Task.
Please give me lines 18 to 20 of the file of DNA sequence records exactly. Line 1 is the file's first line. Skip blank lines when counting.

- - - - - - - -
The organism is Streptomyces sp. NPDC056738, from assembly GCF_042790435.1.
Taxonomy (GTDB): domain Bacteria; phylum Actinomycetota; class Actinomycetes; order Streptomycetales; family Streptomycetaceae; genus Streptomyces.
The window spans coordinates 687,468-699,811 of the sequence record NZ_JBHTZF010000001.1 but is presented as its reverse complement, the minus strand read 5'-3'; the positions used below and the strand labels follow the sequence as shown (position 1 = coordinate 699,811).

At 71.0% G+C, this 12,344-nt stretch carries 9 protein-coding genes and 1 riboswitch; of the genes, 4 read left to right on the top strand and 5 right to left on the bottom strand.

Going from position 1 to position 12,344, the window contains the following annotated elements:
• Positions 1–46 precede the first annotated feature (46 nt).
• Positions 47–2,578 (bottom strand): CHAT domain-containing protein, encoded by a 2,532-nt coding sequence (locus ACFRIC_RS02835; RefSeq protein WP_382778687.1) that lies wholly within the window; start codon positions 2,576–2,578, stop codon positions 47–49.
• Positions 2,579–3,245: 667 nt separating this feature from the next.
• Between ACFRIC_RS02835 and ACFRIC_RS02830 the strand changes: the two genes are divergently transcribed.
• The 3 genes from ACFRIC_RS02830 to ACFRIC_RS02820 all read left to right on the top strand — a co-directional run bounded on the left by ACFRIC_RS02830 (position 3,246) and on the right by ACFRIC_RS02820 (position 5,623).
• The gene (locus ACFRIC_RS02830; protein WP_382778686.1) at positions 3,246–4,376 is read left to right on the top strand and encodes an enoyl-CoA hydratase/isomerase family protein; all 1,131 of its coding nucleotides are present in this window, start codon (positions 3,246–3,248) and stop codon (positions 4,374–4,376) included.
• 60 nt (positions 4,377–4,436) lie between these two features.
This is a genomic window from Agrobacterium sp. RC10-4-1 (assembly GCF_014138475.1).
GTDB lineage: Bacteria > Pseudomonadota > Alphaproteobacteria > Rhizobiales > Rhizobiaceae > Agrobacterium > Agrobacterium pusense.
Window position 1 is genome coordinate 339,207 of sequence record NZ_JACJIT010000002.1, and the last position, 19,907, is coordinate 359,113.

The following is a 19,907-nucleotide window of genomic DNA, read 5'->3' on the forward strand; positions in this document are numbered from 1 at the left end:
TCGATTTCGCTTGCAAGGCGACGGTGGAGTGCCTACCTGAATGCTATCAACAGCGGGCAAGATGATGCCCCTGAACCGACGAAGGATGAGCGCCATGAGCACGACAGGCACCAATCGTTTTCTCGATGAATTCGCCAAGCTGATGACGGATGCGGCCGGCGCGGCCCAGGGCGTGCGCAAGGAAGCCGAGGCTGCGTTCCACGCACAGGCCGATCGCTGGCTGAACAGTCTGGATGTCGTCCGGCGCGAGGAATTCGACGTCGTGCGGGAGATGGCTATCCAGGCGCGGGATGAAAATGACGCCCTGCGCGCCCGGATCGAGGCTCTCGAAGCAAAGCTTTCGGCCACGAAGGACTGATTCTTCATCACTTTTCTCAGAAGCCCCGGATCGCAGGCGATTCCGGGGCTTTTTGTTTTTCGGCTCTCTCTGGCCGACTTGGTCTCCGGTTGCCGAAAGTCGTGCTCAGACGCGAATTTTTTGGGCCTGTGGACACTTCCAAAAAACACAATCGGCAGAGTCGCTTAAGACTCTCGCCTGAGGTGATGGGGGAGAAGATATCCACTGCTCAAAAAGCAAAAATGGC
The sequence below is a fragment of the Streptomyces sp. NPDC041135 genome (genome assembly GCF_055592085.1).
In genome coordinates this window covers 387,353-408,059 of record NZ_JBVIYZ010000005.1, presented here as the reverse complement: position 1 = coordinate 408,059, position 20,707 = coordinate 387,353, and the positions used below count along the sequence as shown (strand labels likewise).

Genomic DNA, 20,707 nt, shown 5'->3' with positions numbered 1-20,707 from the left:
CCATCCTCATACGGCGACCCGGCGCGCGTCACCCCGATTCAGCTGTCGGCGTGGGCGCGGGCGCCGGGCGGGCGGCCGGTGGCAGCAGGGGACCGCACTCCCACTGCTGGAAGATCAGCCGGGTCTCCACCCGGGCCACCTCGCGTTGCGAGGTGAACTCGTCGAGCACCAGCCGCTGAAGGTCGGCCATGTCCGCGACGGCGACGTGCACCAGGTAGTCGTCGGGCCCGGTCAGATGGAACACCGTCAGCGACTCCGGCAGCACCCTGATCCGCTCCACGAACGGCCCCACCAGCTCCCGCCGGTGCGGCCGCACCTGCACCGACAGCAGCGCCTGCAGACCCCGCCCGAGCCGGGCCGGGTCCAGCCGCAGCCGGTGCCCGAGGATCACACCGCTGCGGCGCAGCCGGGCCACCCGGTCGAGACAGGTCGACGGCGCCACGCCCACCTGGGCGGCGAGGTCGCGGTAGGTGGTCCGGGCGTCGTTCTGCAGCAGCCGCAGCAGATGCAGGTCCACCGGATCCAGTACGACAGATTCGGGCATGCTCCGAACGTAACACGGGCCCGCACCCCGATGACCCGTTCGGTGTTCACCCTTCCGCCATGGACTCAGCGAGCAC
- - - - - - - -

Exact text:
The sequence below is a fragment of the Streptomyces sp. NPDC041135 genome (genome assembly GCF_055592085.1).
In genome coordinates this window covers 387,353-408,059 of record NZ_JBVIYZ010000005.1, presented here as the reverse complement: position 1 = coordinate 408,059, position 20,707 = coordinate 387,353, and the positions used below count along the sequence as shown (strand labels likewise).

Genomic DNA, 20,707 nt, shown 5'->3' with positions numbered 1-20,707 from the left: